What is object oriented programming?

(written by lawrence krubner, however indented passages are often quotes). You can contact lawrence at: lawrence@krubner.com

Interesting:

Here is an a la carte menu of features or properties that are related to these terms; I have heard OO defined to be many different subsets of this list.

Encapsulation – the ability to syntactically hide the implementation of a type. E.g. in C or Pascal you always know whether something is a struct or an array, but in CLU and Java you can hide the difference.

Protection – the inability of the client of a type to detect its implementation. This guarantees that a behavior-preserving change to an implementation will not break its clients, and also makes sure that things like passwords don’t leak out.

Ad hoc polymorphism – functions and data structures with parameters that can take on values of many different types.

Parametric polymorphism – functions and data structures that parameterize over arbitrary values (e.g. list of anything). ML and Lisp both have this. Java doesn’t quite because of its non-Object types.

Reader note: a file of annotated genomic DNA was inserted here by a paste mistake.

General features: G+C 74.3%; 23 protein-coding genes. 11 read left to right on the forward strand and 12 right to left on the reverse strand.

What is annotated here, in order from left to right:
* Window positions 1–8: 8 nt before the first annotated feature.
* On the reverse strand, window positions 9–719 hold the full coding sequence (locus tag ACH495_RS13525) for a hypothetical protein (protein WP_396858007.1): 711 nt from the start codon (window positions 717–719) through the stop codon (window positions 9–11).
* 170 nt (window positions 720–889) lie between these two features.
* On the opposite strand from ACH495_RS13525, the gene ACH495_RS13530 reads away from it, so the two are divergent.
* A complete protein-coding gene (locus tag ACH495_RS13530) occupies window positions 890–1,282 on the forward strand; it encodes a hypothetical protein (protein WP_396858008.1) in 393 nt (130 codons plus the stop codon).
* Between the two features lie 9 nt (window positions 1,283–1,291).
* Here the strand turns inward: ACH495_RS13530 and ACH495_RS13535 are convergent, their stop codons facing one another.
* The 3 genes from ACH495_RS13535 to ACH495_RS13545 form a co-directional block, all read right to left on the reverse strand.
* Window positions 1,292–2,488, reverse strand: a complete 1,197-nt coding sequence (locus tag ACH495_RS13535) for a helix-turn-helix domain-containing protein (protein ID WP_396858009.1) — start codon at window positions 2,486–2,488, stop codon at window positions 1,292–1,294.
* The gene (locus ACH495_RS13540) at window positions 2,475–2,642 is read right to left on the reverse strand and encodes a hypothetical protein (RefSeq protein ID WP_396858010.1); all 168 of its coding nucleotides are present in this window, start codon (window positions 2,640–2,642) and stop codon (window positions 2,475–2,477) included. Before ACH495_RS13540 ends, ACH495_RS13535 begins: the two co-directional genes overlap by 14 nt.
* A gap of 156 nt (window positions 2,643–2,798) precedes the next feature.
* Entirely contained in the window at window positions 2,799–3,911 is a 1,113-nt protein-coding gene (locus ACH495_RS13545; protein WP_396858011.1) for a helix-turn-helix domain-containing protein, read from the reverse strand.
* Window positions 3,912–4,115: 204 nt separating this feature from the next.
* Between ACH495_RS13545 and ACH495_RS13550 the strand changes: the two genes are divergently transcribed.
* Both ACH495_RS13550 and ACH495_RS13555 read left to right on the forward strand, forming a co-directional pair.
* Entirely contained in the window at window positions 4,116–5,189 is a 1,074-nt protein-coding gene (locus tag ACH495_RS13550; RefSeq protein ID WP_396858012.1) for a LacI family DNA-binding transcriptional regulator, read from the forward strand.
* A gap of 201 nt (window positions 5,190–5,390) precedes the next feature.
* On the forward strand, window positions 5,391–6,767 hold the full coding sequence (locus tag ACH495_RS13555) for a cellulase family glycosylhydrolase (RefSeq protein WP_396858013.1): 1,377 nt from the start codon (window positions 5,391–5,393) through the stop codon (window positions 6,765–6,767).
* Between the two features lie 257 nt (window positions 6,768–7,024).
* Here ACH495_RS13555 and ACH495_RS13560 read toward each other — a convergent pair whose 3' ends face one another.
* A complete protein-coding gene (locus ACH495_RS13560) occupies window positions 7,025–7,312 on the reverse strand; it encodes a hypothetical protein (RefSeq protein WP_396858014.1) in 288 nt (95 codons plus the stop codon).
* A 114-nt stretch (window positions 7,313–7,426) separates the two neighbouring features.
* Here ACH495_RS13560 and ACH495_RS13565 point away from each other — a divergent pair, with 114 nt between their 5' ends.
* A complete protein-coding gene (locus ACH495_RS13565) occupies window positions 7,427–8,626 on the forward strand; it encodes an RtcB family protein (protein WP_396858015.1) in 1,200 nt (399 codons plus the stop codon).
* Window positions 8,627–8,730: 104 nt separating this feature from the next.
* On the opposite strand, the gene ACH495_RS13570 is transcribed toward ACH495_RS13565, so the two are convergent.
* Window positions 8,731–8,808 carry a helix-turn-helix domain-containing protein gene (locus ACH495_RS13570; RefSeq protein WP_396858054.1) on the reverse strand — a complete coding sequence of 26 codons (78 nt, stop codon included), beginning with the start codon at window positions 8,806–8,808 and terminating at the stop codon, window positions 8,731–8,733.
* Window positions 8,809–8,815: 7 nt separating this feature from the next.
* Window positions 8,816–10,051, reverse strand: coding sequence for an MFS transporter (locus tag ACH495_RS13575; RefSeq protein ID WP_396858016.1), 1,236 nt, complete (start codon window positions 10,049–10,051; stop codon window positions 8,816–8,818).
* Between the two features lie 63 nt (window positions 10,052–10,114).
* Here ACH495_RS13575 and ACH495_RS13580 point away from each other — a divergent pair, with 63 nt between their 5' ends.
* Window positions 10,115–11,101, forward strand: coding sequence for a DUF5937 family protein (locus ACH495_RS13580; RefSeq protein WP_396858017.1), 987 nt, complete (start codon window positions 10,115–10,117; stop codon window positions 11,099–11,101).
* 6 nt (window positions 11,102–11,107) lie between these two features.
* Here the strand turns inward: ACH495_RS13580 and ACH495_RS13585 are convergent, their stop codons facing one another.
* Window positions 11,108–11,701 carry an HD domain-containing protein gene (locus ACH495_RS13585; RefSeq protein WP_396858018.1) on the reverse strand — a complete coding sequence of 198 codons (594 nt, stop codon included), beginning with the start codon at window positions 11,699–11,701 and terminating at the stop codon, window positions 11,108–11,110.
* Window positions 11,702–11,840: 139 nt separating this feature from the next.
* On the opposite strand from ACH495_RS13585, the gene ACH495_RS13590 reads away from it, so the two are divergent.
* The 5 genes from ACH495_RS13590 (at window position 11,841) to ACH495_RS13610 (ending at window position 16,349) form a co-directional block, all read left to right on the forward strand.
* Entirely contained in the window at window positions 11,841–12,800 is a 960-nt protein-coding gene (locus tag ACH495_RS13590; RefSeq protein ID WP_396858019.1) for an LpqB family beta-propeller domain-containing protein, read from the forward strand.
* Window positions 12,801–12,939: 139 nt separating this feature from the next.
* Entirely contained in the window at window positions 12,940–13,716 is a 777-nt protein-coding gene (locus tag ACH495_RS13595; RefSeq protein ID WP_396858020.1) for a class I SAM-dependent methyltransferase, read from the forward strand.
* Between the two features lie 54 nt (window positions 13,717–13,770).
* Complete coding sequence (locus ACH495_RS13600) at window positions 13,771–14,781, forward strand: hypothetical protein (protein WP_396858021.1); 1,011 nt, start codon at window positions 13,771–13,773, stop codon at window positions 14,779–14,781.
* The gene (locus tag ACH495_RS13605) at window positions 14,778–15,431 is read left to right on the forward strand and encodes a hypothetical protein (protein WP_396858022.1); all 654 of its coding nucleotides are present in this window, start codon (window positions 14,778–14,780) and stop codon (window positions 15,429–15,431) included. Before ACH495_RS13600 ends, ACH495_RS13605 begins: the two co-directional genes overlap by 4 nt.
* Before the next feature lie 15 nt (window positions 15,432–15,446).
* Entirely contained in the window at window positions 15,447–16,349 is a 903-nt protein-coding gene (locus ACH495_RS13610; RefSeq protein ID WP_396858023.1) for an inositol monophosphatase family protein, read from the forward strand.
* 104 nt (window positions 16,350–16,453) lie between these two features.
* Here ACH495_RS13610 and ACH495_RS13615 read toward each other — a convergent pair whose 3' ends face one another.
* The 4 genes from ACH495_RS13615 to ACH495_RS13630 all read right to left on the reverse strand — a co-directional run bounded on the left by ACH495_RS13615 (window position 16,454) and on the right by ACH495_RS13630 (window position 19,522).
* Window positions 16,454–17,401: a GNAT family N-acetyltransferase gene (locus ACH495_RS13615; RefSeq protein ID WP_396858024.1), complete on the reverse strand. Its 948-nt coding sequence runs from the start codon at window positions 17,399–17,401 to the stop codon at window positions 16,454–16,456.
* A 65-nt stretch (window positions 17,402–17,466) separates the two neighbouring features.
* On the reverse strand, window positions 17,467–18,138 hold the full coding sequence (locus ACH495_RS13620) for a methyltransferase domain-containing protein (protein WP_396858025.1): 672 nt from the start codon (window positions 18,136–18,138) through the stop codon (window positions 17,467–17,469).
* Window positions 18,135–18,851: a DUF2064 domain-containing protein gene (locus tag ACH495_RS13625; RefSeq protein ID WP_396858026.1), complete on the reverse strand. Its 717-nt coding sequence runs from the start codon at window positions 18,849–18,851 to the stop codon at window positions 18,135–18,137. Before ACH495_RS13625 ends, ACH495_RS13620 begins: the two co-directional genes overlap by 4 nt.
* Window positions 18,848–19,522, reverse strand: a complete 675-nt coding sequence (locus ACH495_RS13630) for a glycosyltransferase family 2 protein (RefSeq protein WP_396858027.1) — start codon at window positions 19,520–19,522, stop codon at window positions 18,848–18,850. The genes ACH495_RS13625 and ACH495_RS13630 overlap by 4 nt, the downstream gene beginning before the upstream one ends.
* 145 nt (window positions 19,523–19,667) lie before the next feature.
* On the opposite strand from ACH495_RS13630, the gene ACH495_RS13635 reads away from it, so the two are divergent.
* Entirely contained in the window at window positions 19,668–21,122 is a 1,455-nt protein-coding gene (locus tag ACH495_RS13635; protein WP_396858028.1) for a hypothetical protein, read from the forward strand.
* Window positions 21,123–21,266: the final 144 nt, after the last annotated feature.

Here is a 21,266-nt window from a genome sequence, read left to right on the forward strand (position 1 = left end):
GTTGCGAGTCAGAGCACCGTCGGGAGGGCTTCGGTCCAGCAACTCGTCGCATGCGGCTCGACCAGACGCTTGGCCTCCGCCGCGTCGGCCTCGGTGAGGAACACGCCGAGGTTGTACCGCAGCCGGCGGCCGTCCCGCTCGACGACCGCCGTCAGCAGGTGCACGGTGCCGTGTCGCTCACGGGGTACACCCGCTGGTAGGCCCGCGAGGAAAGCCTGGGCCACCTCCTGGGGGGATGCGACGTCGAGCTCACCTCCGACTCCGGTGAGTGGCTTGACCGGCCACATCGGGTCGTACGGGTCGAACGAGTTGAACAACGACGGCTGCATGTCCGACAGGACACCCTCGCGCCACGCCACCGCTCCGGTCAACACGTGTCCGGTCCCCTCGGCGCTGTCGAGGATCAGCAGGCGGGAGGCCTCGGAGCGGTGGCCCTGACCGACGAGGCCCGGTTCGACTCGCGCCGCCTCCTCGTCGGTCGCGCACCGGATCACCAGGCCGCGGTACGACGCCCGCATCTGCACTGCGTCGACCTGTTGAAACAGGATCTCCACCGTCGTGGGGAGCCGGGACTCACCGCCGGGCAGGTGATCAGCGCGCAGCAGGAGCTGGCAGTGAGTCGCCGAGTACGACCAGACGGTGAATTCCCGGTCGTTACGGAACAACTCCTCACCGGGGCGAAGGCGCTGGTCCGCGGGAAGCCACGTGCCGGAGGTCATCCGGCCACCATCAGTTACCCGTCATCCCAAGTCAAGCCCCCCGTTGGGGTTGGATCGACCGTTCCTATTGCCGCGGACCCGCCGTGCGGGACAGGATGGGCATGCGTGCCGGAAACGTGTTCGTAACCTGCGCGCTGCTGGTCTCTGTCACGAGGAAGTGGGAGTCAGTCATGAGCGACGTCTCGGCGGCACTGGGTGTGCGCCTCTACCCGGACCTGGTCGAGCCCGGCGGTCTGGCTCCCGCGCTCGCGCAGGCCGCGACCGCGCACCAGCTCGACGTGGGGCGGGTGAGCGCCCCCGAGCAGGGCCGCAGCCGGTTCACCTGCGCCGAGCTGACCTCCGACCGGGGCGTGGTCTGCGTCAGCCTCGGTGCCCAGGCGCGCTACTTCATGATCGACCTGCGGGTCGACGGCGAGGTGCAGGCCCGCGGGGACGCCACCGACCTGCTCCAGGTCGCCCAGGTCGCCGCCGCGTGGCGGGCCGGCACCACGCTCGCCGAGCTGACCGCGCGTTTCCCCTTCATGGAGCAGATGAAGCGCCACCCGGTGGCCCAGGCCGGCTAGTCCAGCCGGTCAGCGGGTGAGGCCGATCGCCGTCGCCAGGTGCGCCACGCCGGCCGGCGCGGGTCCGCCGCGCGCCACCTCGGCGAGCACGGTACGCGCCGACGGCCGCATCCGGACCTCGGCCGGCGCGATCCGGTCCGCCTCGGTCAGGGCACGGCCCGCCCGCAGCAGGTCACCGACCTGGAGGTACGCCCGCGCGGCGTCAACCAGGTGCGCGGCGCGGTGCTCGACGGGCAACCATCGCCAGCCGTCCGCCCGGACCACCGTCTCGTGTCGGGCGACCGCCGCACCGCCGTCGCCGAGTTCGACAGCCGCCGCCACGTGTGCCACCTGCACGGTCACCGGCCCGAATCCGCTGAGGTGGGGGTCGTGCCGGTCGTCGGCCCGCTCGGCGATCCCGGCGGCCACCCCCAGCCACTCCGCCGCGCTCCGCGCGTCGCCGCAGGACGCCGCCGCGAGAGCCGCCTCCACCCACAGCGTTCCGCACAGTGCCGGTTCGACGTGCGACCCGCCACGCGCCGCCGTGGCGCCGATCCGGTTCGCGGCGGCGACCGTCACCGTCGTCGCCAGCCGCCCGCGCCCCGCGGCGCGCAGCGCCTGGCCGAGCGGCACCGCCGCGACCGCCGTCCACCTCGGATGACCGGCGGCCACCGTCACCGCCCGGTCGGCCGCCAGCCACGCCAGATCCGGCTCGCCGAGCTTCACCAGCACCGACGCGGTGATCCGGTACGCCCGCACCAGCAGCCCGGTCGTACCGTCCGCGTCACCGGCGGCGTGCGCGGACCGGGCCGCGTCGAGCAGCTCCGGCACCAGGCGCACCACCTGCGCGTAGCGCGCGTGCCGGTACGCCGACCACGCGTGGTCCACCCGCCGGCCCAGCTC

Everything is an object – all values are objects. True in Smalltalk (?) but not in Java (because of int and friends).

All you can do is send a message (AYCDISAM) = Actors model – there is no direct manipulation of objects, only communication with (or invocation of) them. The presence of fields in Java violates this.

Specification inheritance = subtyping – there are distinct types known to the language with the property that a value of one type is as good as a value of another for the purposes of type correctness. (E.g. Java interface inheritance.)

Implementation inheritance/reuse – having written one pile of code, a similar pile (e.g. a superset) can be generated in a controlled manner, i.e. the code doesn’t have to be copied and edited. A limited and peculiar kind of abstraction. (E.g. Java class inheritance.)

Sum-of-product-of-function pattern – objects are (in effect) restricted to be functions that take as first argument a distinguished method key argument that is drawn from a finite set of simple names.

Source